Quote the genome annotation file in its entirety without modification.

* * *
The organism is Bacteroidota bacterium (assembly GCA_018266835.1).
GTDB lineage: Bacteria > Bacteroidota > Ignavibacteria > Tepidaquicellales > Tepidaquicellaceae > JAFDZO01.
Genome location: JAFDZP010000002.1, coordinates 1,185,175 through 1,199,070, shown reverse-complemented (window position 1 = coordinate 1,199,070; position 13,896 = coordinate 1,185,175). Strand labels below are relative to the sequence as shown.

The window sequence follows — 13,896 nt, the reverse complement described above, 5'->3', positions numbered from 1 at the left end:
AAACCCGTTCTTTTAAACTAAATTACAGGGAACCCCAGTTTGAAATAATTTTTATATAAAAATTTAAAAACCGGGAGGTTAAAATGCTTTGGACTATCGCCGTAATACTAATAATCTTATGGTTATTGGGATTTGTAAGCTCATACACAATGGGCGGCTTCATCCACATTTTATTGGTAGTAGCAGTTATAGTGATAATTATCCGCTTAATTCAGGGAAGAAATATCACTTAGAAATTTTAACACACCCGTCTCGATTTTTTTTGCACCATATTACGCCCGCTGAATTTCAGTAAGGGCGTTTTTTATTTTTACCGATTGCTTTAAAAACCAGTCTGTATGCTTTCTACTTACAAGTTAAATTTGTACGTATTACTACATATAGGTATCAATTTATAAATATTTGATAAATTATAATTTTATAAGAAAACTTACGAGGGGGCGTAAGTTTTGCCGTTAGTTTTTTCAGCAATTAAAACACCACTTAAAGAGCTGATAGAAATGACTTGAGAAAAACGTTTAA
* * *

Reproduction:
The organism is Bacteroidota bacterium (assembly GCA_018266835.1).
GTDB lineage: Bacteria > Bacteroidota > Ignavibacteria > Tepidaquicellales > Tepidaquicellaceae > JAFDZO01.
Genome location: JAFDZP010000002.1, coordinates 1,185,175 through 1,199,070, shown reverse-complemented (window position 1 = coordinate 1,199,070; position 13,896 = coordinate 1,185,175). Strand labels below are relative to the sequence as shown.

The window sequence follows — 13,896 nt, the reverse complement described above, 5'->3', positions numbered from 1 at the left end:
AAACCCGTTCTTTTAAACTAAATTACAGGGAACCCCAGTTTGAAATAATTTTTATATAAAAATTTAAAAACCGGGAGGTTAAAATGCTTTGGACTATCGCCGTAATACTAATAATCTTATGGTTATTGGGATTTGTAAGCTCATACACAATGGGCGGCTTCATCCACATTTTATTGGTAGTAGCAGTTATAGTGATAATTATCCGCTTAATTCAGGGAAGAAATATCACTTAGAAATTTTAACACACCCGTCTCGATTTTTTTTGCACCATATTACGCCCGCTGAATTTCAGTAAGGGCGTTTTTTATTTTTACCGATTGCTTTAAAAACCAGTCTGTATGCTTTCTACTTACAAGTTAAATTTGTACGTATTACTACATATAGGTATCAATTTATAAATATTTGATAAATTATAATTTTATAAGAAAACTTACGAGGGGGCGTAAGTTTTGCCGTTAGTTTTTTCAGCAATTAAAACACCACTTAAAGAGCTGATAGAAATGACTTGAGAAAAACGTTTAA